Under current federal law, the US government has the power to confiscate gold bars in times of national crisis. However, rare coins are exempt from this provision as they are considered collectibles. Gold is now traded in open markets around the world and the US does not dictate its price. Unlike in 1933, the government has no way of controlling the price of gold and thus confiscation could carry potential risks.
But would they really do a 1933-style move again? Although there is no federal law explicitly stating that the government can request its gold, during extreme crises the government has the means to seize it, either in the form of an executive order or law. Investment grade 22-karat (91.6% gold, just like an American Eagle coin) and 24-karat (99.99% pure gold) pieces are an affordable alternative to most costume jewelry found in stores today. Classic designs that provide much more ingots for your money. Gold re-entered US society in a completely different light.
While it is still, and always will be, a way for people to protect their wealth, the government is no more likely to confiscate it than their home or the contents of their bank account. This is because the US dollar is no longer backed by gold. The government doesn't need its gold to inflate the money supply; it can do it with the floating value of the dollar. The myth that certain types of gold coins are “not confiscable” stems from the Executive Order that President Roosevelt issued in 1933 asking for gold.
The executive order required all those who held gold coins, bars or gold certificates to hand them over to the Federal Reserve before May 1, 1933. By transferring all the nation's gold to the government, he hoped to exert more control over the gold market. In fact, gold was desperately needed by a Federal Reserve that, at the time, could only increase the money supply to the point where it was backed by 40% gold, due to the nation's gold standard. The important distinction about this gold ban is that it happened when Britain was not on a gold standard. Each currency in the world was defined as a certain amount of physical gold or linked to another currency that had a definition of gold, usually the US dollar. In 1971, President Richard Nixon officially and completely broke the gold standard by announcing that there would no longer be a fixed value conversion rate between gold and US dollars. The United States Gold Office, Directors and Representatives do not guarantee to customers that they will make a profit or guarantee that losses will not be incurred as a result of following its recommendations for collecting coins or the settlement of coins purchased from the United States Gold Office. Why Gold Prices Rise and Fall: Five Charts Since the disappearance of the gold standard in the early 1970s, the precious metal has gone through four distinct phases.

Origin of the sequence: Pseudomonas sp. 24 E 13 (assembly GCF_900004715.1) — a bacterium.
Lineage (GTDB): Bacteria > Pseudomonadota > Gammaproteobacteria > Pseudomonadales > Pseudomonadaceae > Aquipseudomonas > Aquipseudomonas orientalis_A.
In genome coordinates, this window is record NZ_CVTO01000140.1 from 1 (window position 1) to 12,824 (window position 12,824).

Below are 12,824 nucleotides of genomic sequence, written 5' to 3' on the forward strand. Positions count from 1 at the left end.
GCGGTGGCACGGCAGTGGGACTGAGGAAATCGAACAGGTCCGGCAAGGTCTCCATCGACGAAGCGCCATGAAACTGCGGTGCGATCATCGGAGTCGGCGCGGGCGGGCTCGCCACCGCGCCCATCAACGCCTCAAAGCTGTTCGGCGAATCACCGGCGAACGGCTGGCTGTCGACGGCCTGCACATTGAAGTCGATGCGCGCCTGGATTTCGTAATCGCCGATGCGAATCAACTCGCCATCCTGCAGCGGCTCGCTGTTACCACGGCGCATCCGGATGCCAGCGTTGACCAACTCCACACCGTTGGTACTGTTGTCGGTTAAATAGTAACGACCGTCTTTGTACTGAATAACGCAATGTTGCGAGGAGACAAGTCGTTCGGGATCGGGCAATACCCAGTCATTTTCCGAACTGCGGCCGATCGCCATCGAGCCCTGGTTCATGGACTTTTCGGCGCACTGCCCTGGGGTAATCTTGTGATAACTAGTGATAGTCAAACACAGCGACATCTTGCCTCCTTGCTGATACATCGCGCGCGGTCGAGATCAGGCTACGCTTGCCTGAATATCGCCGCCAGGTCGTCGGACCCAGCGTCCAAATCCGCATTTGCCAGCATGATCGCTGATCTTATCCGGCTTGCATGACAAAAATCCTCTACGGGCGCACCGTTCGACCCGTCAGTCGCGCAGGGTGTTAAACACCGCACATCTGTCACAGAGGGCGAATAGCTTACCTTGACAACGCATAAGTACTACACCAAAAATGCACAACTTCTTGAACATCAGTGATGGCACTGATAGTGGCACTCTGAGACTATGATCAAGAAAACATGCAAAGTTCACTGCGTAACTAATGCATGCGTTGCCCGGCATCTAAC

Possession of gold remained illegal in the United States until 1974, when President Gerald Ford signed legislation allowing citizens and entities to own gold once again. December 17, 1985 — President Reagan signed into law the gold bullion coins law that allowed the United States Mint to produce gold coins from “newly mined domestic sources”.However, there were some prosecutions for illegal gold grabbing, including the arrest of 13 people in 1939 for participating in the illegal sale of gold. And in 1966, to stop the fall of the pound, the UK government banned citizens from owning more than four gold or silver coins and blocked private imports of gold.